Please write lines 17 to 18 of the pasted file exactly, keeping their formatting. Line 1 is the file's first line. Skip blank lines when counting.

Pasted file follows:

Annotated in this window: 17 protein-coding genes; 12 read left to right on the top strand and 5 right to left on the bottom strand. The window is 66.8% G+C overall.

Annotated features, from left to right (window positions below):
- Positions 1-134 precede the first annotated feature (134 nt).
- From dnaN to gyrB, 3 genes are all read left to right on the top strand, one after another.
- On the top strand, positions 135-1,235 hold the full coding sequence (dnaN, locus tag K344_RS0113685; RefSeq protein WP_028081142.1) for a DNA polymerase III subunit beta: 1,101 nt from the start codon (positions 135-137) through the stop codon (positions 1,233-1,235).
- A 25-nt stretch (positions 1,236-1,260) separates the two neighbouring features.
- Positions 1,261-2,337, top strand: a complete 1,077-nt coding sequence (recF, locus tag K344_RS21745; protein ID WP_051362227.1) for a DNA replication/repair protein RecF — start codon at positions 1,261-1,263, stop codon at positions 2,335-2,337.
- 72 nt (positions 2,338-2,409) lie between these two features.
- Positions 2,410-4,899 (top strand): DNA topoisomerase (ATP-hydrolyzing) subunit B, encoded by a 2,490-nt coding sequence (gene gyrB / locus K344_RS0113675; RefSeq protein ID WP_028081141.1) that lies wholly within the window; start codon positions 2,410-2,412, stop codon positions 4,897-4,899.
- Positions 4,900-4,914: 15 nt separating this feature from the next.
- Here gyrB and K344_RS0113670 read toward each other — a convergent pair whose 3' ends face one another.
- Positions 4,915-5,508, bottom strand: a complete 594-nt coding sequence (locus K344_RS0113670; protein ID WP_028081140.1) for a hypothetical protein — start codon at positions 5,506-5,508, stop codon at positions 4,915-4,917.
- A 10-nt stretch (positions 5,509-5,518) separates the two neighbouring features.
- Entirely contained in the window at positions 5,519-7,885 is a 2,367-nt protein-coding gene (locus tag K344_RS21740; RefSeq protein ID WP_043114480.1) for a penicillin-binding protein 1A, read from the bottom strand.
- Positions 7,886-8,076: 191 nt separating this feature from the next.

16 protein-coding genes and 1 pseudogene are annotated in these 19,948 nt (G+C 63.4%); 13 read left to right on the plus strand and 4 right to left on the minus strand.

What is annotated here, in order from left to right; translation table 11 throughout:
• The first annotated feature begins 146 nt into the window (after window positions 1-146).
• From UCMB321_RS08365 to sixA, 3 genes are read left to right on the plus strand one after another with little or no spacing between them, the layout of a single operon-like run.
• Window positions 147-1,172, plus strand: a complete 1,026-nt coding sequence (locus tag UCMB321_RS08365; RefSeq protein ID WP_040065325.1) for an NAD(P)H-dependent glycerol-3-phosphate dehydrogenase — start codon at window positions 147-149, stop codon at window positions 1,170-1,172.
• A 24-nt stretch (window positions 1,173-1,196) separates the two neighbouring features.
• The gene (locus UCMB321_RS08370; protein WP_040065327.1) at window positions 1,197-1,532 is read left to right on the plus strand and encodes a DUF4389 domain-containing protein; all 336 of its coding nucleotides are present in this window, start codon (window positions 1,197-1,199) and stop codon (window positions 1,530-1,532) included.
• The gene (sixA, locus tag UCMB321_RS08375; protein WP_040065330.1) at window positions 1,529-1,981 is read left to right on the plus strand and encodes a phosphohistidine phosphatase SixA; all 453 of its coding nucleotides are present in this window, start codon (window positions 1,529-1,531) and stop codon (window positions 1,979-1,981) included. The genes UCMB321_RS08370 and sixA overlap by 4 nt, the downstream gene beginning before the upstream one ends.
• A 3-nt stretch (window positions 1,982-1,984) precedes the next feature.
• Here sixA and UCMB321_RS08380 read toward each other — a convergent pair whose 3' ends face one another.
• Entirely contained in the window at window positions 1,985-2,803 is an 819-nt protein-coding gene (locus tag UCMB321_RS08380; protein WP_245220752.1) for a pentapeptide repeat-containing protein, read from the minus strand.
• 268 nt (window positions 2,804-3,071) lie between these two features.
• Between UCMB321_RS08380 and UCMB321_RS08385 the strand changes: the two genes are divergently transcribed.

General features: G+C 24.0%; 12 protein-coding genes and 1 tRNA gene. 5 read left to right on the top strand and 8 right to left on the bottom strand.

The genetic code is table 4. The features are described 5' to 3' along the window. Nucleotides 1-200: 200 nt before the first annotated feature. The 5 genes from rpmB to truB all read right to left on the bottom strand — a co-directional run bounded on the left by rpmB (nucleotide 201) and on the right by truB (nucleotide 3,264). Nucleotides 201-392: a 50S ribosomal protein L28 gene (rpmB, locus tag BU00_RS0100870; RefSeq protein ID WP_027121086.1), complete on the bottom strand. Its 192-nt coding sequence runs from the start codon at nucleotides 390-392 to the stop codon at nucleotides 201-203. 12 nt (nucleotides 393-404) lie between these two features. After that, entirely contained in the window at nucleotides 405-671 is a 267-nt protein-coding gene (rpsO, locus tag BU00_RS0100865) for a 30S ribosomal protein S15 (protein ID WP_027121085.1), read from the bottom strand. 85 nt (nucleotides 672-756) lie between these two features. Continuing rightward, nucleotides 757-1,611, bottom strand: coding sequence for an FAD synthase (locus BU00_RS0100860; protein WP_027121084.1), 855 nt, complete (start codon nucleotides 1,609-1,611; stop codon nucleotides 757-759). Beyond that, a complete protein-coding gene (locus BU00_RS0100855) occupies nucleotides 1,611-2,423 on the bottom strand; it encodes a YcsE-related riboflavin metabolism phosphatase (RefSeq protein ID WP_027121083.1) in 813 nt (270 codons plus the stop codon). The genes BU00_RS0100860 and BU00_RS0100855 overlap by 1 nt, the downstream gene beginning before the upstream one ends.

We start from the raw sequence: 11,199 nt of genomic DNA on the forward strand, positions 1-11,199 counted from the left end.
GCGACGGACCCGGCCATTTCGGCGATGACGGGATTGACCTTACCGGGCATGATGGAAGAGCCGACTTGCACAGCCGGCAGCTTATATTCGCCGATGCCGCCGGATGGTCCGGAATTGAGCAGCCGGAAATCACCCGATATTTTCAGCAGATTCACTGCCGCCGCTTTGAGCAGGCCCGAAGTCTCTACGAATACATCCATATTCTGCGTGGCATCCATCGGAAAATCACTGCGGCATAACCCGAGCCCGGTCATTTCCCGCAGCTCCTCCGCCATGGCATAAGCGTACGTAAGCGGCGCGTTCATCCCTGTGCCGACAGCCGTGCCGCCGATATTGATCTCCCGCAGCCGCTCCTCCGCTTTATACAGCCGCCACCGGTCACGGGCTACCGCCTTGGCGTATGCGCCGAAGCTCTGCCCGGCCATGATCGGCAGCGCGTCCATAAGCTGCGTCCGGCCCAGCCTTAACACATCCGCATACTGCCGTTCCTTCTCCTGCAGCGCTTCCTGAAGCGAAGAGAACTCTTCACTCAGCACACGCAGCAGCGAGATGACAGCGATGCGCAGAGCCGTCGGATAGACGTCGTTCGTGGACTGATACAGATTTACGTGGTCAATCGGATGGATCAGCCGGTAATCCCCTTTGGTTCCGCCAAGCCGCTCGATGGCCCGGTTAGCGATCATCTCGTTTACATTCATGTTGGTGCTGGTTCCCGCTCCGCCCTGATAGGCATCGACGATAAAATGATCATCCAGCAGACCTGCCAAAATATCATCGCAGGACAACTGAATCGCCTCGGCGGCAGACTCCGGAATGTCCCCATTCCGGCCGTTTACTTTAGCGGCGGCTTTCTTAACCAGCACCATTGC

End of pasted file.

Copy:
What is annotated here, in order from left to right; translation table 11 throughout:
• The first annotated feature begins 146 nt into the window (after window positions 1-146).